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May 11, 2007 8:38 AM   Subscribe

"Clearly we need a much bigger telescope to go back much further in time to see the very birth of the Universe." The venerable Hubble space telescope is going to be replaced by what looks like a honeycomb on a box of chocolates. Of course, if it takes more pictures like this (XL), nobody is going to complain about its looks.
posted by BlackLeotardFront (39 comments total) 4 users marked this as a favorite

 
[cue hysterical "save hubble" blather]
posted by wfrgms at 8:43 AM on May 11, 2007


This was covered on NPR last night. For temperature reasons the orbit is going to be 5x times the distance of the Moon. That's crazy! Or maybe I'm just more used to LEO/GEO sats because that's what I deal with at work. Are there many other sats out at this insane distance?
posted by DU at 8:59 AM on May 11, 2007


That really looks more like a honeycomb rising from a coffin, or maybe on a wakeboard. Jeez, get it right.
posted by Ambrosia Voyeur at 9:13 AM on May 11, 2007


Don't forget the video of the way it unfolds. Fantastic stuff.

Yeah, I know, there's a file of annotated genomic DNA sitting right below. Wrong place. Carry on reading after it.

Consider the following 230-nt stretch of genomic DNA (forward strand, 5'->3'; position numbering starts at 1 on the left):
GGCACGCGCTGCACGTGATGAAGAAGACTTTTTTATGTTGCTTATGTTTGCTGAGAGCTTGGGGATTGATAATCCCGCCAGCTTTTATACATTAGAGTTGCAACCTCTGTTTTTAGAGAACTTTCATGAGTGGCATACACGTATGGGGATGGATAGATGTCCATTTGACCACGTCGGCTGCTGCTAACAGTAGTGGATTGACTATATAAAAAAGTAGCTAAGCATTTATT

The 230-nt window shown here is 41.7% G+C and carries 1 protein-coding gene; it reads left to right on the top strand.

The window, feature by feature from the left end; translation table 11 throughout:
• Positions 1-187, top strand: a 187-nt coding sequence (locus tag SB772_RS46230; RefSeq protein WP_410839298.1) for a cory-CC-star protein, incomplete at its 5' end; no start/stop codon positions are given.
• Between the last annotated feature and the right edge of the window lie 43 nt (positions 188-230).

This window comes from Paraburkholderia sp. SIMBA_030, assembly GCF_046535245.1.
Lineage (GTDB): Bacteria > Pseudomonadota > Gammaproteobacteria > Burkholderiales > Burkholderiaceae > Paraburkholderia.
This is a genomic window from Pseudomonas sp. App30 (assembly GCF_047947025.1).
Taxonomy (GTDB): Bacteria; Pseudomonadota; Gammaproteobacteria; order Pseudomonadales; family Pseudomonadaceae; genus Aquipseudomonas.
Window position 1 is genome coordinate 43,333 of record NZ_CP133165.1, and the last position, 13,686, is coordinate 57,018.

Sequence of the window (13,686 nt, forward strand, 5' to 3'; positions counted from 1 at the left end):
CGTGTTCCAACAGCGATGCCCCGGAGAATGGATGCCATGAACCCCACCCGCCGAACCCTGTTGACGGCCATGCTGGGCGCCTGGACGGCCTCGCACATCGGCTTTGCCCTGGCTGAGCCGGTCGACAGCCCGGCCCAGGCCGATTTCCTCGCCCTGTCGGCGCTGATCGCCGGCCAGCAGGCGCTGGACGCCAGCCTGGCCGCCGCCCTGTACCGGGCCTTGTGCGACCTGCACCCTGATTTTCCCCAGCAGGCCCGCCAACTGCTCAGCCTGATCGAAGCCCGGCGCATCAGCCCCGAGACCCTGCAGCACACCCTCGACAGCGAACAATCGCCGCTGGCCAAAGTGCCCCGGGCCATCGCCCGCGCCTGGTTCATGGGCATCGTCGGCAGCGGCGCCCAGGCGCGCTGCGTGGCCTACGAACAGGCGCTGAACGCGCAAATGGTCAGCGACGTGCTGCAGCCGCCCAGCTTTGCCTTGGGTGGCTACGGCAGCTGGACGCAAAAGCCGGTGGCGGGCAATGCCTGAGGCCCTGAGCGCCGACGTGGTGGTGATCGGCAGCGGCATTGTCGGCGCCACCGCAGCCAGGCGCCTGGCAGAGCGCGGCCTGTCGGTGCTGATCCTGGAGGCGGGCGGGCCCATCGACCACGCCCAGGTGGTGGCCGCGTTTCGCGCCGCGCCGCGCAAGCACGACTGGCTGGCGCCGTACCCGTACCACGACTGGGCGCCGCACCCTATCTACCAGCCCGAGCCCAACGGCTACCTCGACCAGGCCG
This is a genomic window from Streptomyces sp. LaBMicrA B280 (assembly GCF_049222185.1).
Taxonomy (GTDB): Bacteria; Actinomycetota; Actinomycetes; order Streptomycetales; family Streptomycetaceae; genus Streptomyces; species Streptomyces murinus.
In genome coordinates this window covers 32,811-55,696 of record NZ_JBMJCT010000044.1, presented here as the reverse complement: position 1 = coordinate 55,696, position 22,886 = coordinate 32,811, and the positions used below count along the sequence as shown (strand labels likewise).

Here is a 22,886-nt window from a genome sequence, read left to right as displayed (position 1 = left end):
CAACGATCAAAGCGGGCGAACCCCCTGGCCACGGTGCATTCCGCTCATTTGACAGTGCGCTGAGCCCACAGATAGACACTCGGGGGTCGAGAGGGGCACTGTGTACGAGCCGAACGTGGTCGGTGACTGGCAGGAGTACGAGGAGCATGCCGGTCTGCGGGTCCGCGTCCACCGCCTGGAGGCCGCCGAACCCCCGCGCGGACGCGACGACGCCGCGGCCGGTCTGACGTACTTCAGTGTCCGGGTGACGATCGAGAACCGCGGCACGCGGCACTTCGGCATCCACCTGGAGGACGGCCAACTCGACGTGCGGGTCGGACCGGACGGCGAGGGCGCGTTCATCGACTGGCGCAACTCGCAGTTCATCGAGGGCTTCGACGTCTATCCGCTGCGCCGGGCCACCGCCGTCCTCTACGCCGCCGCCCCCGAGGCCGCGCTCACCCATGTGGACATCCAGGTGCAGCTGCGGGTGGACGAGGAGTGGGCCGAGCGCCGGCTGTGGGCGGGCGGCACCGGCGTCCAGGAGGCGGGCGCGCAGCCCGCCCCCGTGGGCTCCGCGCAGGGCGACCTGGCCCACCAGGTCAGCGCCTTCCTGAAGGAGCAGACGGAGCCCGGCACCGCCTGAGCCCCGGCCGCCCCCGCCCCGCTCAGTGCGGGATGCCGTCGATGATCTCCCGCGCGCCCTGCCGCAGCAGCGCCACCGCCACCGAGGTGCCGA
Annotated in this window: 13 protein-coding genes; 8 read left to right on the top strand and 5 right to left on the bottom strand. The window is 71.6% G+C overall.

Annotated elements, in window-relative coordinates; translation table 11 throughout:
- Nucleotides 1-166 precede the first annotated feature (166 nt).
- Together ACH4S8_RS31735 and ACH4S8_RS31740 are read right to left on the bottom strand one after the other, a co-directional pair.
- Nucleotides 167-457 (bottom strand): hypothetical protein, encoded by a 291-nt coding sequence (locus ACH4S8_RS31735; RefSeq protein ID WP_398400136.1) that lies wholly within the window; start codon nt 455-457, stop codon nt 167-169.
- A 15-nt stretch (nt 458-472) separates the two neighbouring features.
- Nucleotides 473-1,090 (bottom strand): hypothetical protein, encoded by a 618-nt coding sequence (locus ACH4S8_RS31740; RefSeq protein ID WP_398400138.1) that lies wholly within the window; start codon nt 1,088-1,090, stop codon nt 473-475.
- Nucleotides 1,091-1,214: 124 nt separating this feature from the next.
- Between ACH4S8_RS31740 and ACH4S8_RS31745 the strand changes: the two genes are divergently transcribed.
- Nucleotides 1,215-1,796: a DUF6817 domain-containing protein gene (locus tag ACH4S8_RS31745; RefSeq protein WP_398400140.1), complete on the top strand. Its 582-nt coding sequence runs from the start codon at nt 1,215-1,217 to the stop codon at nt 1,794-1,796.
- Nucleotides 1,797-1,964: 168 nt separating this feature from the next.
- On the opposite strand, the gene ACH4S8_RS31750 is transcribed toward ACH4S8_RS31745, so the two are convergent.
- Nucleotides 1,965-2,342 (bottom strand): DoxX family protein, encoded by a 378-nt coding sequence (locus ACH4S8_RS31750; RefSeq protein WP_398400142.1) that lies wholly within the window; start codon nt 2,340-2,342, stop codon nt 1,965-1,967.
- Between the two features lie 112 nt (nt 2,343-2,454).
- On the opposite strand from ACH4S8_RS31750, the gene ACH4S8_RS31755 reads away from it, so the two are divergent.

posted by Skorgu at 9:15 AM on May 11, 2007


When I was in the sixth grade, my best friend and I went to Space Camp. We actually went in 1986, just after the Challenger accident. (and the same summer that the movie came out). I was in nerd heaven. My group (Group Pluto) had the distinction of having the worst mission failure in the history of Space Camp, to that point. We crashed our shuttle and failed all of our mission objectives. Oh, and we refused to use our Mission Titles, instead referring to each other by an amalgam of Star Trek and Star Wars names. I was Spock.

One of our activities was to see the construction of the Hubble space telescope. The tourguide explained that the telescope would so powerful, that it was hypothetical that you could see other galaxies and even (if such a thing was possible) to the edge of the universe.

I meekly raised my hand and asked, "If you could see the edge of the universe, wouldn't that support the Big Bang theory?" He agreed that it would.

"Um," I asked. "Would we be able to see life on other planets if life existed there?" Again, he said that it was possible.

Lastly, I asked, "How is our government prepared to deal with the religious rioting and general chaos when this science disproves 90% of all religions on the face of the earth?" Some of the other kids nodded in agreement.

"Let's move on." was all he came up with.